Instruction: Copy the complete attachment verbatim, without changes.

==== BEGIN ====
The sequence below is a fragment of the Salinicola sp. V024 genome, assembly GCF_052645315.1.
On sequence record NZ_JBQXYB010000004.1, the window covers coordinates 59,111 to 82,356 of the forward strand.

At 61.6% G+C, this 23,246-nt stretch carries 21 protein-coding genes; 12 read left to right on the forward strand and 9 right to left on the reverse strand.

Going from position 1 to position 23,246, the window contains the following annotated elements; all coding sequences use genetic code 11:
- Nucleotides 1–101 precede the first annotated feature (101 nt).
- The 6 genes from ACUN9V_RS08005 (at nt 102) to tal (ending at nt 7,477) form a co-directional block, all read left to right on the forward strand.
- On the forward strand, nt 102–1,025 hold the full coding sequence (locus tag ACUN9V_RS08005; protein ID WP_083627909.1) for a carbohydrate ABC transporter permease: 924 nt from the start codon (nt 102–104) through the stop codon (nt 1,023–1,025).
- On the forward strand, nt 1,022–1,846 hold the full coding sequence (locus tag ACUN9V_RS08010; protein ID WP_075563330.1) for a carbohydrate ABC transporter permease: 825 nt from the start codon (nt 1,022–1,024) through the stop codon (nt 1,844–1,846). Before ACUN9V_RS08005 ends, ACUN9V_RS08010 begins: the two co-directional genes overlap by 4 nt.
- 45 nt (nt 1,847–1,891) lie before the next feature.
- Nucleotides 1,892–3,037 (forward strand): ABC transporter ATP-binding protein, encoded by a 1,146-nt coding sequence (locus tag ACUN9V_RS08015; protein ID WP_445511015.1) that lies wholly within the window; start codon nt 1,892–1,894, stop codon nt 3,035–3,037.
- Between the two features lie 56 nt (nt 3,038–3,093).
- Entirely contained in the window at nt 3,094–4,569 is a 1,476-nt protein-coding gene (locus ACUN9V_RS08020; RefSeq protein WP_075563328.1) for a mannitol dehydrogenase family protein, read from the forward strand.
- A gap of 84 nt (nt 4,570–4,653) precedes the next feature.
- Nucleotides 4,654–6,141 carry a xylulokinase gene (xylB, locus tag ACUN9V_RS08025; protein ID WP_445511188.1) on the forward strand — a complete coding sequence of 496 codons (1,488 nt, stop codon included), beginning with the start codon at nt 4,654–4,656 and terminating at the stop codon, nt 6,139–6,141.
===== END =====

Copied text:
The sequence below is a fragment of the Salinicola sp. V024 genome, assembly GCF_052645315.1.
On sequence record NZ_JBQXYB010000004.1, the window covers coordinates 59,111 to 82,356 of the forward strand.

At 61.6% G+C, this 23,246-nt stretch carries 21 protein-coding genes; 12 read left to right on the forward strand and 9 right to left on the reverse strand.

Going from position 1 to position 23,246, the window contains the following annotated elements; all coding sequences use genetic code 11:
- Nucleotides 1–101 precede the first annotated feature (101 nt).
- The 6 genes from ACUN9V_RS08005 (at nt 102) to tal (ending at nt 7,477) form a co-directional block, all read left to right on the forward strand.
- On the forward strand, nt 102–1,025 hold the full coding sequence (locus tag ACUN9V_RS08005; protein ID WP_083627909.1) for a carbohydrate ABC transporter permease: 924 nt from the start codon (nt 102–104) through the stop codon (nt 1,023–1,025).
- On the forward strand, nt 1,022–1,846 hold the full coding sequence (locus tag ACUN9V_RS08010; protein ID WP_075563330.1) for a carbohydrate ABC transporter permease: 825 nt from the start codon (nt 1,022–1,024) through the stop codon (nt 1,844–1,846). Before ACUN9V_RS08005 ends, ACUN9V_RS08010 begins: the two co-directional genes overlap by 4 nt.
- 45 nt (nt 1,847–1,891) lie before the next feature.
- Nucleotides 1,892–3,037 (forward strand): ABC transporter ATP-binding protein, encoded by a 1,146-nt coding sequence (locus tag ACUN9V_RS08015; protein ID WP_445511015.1) that lies wholly within the window; start codon nt 1,892–1,894, stop codon nt 3,035–3,037.
- Between the two features lie 56 nt (nt 3,038–3,093).
- Entirely contained in the window at nt 3,094–4,569 is a 1,476-nt protein-coding gene (locus ACUN9V_RS08020; RefSeq protein WP_075563328.1) for a mannitol dehydrogenase family protein, read from the forward strand.
- A gap of 84 nt (nt 4,570–4,653) precedes the next feature.
- Nucleotides 4,654–6,141 carry a xylulokinase gene (xylB, locus tag ACUN9V_RS08025; protein ID WP_445511188.1) on the forward strand — a complete coding sequence of 496 codons (1,488 nt, stop codon included), beginning with the start codon at nt 4,654–4,656 and terminating at the stop codon, nt 6,139–6,141.